Of course, there will be the Mediterranean Union which – you know – for me is, par excellence, the project of civilization.


We’re working for the mutual recognition of the rights of the Palestinian and Israeli peoples, and for Lebanon’s independence – it’s a long road – and for diversity. I’m going to fight on this idea in 2008. Diversity – why diversity more than democracy? Because when you fight for democracy, some countries say: oh, the post-colonial era, you want to impose your system on us. When we fight for diversity, that argument is blown out of the water, because from time immemorial, in that part of the world, they have lived together: there have been Muslims, there have been Jews and there have been Christians. And diversity isn’t valid for us and not for others. Why should Lebanon’s independence be defended? Because Lebanon is a symbol of diversity. And why must Israel be defended, other than because her existence is a major twentieth century political development? Because she’s a symbol of diversity. And I say it’s perfectly normal and natural for us to recognize the same rights for French Muslims as for the others, I mean when it comes to religion. And I’ve always supported the projects to open mosques. But, at the end of the day, let things be perfectly clear: there can’t be diversity in France and church closures elsewhere. Diversity is good for everyone. Diversity is a universal principle which has to be respected everywhere – diversity, reciprocity. (…)


Finally, what’s the aim of French foreign policy: it’s one of reconciliation; France has to talk to everyone. (..)

If we don’t accept visits from people who have renounced terrorism, compensated the victims and released hostages, if we don’t help them on the path towards respectability, what will we do with the others and what will we tell them? Of course, we have to share civilian nuclear energy, because if you have – compared with us – poverty and underdevelopment in the southern Mediterranean, once the oil and gas has run out, do you believe that we’ll then have democratic governments? And of course Mr Bouteflika’s government has to be supported because no one wants a Taliban government in Algeria, and of course Mr Mubarak has to be helped in Egypt, a country of 76 million inhabitants, because what do we want over there – the Muslim Brothers? And, of course, we must support Libya on the path to respectability. And I don’t regret trying with Syria, even though we haven’t got results, because France wants to reach out to her. France wants to be honest. France wants to be of good faith. When the Syrians didn’t respond to France’s appeals, I accepted all the consequences by condemning Syria’s attitude. (…)


[*Q. – A few moments ago you were talking in detail about the reform of public-service television and spoke of the need for a reorganization of French external broadcasting. You’ve had on your desk for some time quite a lot of fairly concrete data on the shape this reform could take. Will it or won’t it be a revolution? When? And how?*]

THE PRESIDENT – Listen, Bernard Kouchner, Christine Albanel and I have done a lot of work on this, and I’d like it to be as soon as possible, at all events this year. The idea would be to create a "France Monde" umbrella organization, a holding company bringing together the resources of "TV5", "France 24" and "RFI", on terms and conditions still to be discussed, which would allow all these networks, which have great professional expertise, to make France massively more influential abroad than she is today. We can pool resources, call on complementary networks of correspondents – who are in fact pretty remarkable, I’m thinking of "RFI" –, we can give a new editorial identity to "TV5" and take advantage of the success of "France 24". The problem is that one of these is being broadcast efficiently and has an editorial problem, another doesn’t have an editorial problem but isn’t being broadcast sufficiently efficiently and a third needs to rely on the other two because it’s only radio and we need television. Then there are other questions we are debating and arguing about. We don’t inevitably agree on everything. I personally am thinking of a public channel, "France Monde", which would keep the identity of each of the participants, of course, but a public station funded by the taxpayers has to broadcast in French, I’m not prepared to finance a channel which doesn’t broadcast in French. But it’s perfectly possible to have subtitling by region: Spanish, Arab, English to promote a French vision. Between "Al Jazeera", the Arab view, and "CNN", the view of the English-speaking world, we’d like to promote a French view. (…)./.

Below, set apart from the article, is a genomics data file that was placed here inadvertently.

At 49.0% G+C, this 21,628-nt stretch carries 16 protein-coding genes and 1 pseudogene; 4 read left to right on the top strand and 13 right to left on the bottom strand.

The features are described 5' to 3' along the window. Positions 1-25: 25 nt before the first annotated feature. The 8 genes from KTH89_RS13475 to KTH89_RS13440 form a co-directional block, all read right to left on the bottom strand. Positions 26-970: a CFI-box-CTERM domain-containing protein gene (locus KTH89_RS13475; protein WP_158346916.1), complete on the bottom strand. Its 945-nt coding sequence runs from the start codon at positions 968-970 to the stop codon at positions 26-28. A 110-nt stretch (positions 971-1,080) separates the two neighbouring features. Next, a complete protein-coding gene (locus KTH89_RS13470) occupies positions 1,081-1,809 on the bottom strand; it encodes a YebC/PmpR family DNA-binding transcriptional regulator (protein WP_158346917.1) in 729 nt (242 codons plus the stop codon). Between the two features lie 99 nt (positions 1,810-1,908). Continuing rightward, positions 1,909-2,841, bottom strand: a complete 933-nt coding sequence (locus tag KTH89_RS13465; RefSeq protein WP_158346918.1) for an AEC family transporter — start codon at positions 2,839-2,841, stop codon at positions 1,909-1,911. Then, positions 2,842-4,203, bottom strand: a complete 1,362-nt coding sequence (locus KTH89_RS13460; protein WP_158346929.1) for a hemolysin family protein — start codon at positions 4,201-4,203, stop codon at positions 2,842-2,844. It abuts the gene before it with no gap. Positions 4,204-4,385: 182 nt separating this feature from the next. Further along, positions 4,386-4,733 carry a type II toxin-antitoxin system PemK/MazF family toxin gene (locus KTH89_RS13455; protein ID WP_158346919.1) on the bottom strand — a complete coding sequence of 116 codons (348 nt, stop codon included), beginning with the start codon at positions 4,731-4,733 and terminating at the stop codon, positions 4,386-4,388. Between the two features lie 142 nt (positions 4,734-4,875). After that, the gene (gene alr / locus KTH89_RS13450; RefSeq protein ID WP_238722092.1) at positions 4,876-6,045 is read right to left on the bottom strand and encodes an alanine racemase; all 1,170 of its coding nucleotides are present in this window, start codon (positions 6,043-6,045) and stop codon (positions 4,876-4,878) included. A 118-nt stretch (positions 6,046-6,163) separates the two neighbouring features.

(1) First free, then mandatory, secular education.

(2) Conference bringing together the government, local authorities, trade unions, business and voluntary sectors to draw up a plan of action of concrete measures to tackle the environmental issue.

(3) From her past, France has inherited two types of court. When the State, a local authority or a public service is involved, the administrative courts have jurisdiction, the Conseil d’Etat being the highest one. All other disputes are referred to the ordinary, i.e. civil and criminal courts.

(4) State-owned financial institution which carries out public interest missions on behalf of French central, regional and local authorities.